The bag is suspended by eye 21 at a suitable height above the patient and the barium enema injected into the colon by drainage from the enema bag in the usual manner and assisted by the air pressure. The bag is subsequently lowered and inverted and the barium suspension is drained from the colon into the bag. The gas in the bag is next used to inflate the barium lined colon for double contrast examination with further pressure being applied by external pressure on the bag, for example by squeezing. The levels in the bag are at all times easily visible.
The enema bag may of course also be used in other procedures in which the colon is pressurized by a gas introduced downstream of the enema bag spout for example into the delivery tube or enema.
It will be understood that reservoir may be designed for uses other than as an enema bag. The shape and volume of the bag and disposition of inlets or outlets may readily be altered to suit such other requirements. Other inlet and outlet means, for example spigots or tubes having a breakseal may be substituted for spout 10.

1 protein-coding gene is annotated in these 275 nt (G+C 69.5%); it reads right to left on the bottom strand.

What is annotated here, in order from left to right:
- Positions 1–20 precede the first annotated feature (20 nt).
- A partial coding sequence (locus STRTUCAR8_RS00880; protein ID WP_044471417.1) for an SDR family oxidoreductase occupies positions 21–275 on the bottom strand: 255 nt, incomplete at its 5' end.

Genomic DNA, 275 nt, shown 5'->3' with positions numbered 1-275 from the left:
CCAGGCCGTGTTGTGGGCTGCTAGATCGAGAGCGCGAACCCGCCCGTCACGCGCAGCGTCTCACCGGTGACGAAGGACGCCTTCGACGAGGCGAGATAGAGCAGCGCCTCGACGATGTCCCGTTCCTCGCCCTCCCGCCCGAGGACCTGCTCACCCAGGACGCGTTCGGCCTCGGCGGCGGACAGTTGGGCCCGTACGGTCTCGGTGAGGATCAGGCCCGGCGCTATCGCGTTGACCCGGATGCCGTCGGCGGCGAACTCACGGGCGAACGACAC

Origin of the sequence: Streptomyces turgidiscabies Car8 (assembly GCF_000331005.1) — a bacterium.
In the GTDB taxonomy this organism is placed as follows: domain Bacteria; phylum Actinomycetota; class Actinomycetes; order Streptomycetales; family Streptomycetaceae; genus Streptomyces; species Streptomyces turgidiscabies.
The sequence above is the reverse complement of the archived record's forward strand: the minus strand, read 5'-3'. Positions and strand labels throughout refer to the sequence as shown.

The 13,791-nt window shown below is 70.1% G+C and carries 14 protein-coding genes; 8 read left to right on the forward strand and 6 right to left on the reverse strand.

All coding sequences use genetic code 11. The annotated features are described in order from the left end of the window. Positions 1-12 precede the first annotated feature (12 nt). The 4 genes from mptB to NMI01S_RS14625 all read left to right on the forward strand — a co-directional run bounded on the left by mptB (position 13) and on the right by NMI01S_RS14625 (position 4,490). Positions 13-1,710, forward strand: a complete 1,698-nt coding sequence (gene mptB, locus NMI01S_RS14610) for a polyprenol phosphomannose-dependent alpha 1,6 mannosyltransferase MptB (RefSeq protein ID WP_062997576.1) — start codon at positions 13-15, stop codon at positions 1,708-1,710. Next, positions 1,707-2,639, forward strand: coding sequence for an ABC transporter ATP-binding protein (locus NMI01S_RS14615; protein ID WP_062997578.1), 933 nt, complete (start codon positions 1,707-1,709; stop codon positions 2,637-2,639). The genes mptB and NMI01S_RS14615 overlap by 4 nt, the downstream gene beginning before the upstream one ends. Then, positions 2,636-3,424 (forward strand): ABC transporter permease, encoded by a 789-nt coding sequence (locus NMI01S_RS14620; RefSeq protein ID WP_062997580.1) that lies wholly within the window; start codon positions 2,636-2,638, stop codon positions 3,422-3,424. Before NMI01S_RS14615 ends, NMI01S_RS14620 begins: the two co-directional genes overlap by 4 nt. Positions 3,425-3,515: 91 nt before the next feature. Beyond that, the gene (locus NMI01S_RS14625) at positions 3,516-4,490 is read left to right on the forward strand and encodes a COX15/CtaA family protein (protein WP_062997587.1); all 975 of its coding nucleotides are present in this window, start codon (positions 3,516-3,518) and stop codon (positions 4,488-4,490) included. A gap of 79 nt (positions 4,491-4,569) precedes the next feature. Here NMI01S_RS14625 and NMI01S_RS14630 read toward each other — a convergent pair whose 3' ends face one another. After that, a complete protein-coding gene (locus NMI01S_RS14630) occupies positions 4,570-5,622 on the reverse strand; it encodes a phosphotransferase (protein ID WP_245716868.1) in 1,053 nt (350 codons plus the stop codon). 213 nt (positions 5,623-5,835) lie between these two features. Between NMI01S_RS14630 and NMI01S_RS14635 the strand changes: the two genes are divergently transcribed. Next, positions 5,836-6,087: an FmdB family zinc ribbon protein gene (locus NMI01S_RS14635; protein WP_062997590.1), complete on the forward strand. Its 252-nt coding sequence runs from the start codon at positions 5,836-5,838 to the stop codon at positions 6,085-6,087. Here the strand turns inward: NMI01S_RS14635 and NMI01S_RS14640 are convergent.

Other wall constructions within the scope of the invention will now be described.
The composite walls may be made for example from coextruded film, laminated films, or from films joined each to the other by fusion or adhesives. The innermost layer is selected so as to be chemically inert towards the content or intended content and so as to be substantially free from plasticizers which might leach into the content. The innermost layer must also be able to form a seal with the port flange or with a tubular spiggot or with other tube connectors preferably by means of a heat sealing or welding process for example radio frequency welding. Preferably the inner layer is selected from the polyolfin polymers for example low density polyethylene ("LDPE"), linear low density polyethylene ("LLDPE"), polypropylene ("PP"), ionomer (a modified polyethylene sold under the trade name SURLIN by Du Pont) or Ethylene Vinylacetate ("EVA"). Of these linear low density polyethylene is most highly preferred for the innermost layer because of its superior heat seal strength, high resistance to tear propogation, chemical inertness and contribution to water vapour transpiration resistance.